Monument of love, peace in Kartarpur welcomes followers

Monument of love, peace in Kartarpur welcomes followers

Gurdwara Baba Guru Nanak, as a monument of love, peace and affinity, awaits his followers from around the globe to arrive at the soil of Pakistan.

As it will be a lifelong cherished dream as Sikhs from India and other parts of the world set foot in their holiest site. Today on November 9, the first batch of 10,000 pilgrims is set to perform their rituals within the compound of the Gurdwara after seven decades on the 550th birth anniversary of Baba Guru Nanak.

Prime Minister Imran Khan, who envisioned a year ago the construction of Kartarpur Corridor between Pakistan and India to facilitate the Sikh community, will inaugurate the much-anticipated overland passage linking the Dera Baba Nana shrine in northwest India’s Gurdaspur with the Gurdwara Darbar Sahib in Kartarpur.

Dubbed as Zero Point, the corridor including a bridge stretches for one-kilometer over the Ravi River flowing between the two countries. Pakistan has announced to allow the visit of 5,000 pilgrims to the shrine every day with additional numbers on special occasions, subject to capacity expansion of facilities.

As a special gesture, the government also waived off the requirement of passport and 10-day advance intimation for the whole year, a move that has not received a warm welcome by India. The stunning white-colored edifice of Gurdwara Baba Nanak stands tall as a symbol of peace and harmony.

The inauguration on November 9 coincides with the birthday of the country’s national poet and philosopher Allama Muhammad Iqbal, who in his poem ‘Nanak’ written in book Baang-e-Dara, holds the Sikh spiritual leader in high esteem for his monotheist beliefs. In his verses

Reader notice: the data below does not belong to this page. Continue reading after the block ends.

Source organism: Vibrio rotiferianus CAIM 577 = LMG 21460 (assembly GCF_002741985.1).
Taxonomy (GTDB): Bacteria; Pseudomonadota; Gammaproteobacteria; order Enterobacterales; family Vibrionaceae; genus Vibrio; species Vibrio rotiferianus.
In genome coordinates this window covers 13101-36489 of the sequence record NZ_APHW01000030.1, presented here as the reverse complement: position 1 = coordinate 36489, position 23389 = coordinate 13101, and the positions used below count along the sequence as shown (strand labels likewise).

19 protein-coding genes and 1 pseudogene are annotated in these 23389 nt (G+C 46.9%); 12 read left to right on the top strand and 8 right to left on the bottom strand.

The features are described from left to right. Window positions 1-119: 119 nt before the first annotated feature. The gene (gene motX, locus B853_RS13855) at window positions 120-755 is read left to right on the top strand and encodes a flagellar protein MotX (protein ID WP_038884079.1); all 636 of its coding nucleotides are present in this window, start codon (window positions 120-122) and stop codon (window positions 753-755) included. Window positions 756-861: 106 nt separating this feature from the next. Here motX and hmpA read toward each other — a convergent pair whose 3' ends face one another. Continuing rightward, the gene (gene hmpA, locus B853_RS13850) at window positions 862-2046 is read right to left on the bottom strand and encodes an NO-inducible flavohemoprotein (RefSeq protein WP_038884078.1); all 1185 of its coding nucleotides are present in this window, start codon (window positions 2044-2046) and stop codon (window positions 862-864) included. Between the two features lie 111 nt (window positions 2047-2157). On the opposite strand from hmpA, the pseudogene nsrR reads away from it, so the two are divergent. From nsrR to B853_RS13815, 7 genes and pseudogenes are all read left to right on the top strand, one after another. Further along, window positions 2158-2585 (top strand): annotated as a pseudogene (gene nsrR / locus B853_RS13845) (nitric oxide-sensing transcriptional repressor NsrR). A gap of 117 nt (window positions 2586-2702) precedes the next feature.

Phir akhir uthi sada Tauheed ki Punjab se

Hind ko ik Mard-e-Kaamil ne jagaya khwaab se

The voice of belief in Oneness of God rises from Punjab as a man with perfect attributes awakens the land of Hind from deep slumber’

The package of facilities has been set in place for the visitors, including a nine-marque village to accommodate Sikh pilgrims coming from across the world. The regular visitors will be given a one-day pass and they will return the same day.

A Langar Khana inside the complex has a capacity to house around 2,500 pilgrims, who will arrive in after biometric registration at counters set up by the Federal Investigation Agency. The government had acquired around 800-acre land and handed over the same to the Gurdwara management as a gift.

Out of which, 42 acres were allocated for the construction of the Gurdwara Complex and 62 acres for the agriculture purpose to meet the needs of the Langar Khana. The Gurdwara has been built in a record time of 10 months, with high-quality construction along with white marble and imported tiles.

The visitors will have a glance at Sikh’s history at the museum set up in the vicinity where the photographs of Sikh religious leaders have been put on display. A 12-bed hospital has also been established for any health emergency for the pilgrims. Around 1,500 staffers have been assigned for the facilitation of the pilgrims.

Born in Lahore, Minhas Justin is a freelance writer and journalist who writes for The Wallet. He is a graduate of Lahore Leads University with BS Honors in Mass Communication. He also holds a diploma in journalism from Beijing-based Renmin University of China. Twitter: @minhasjustin

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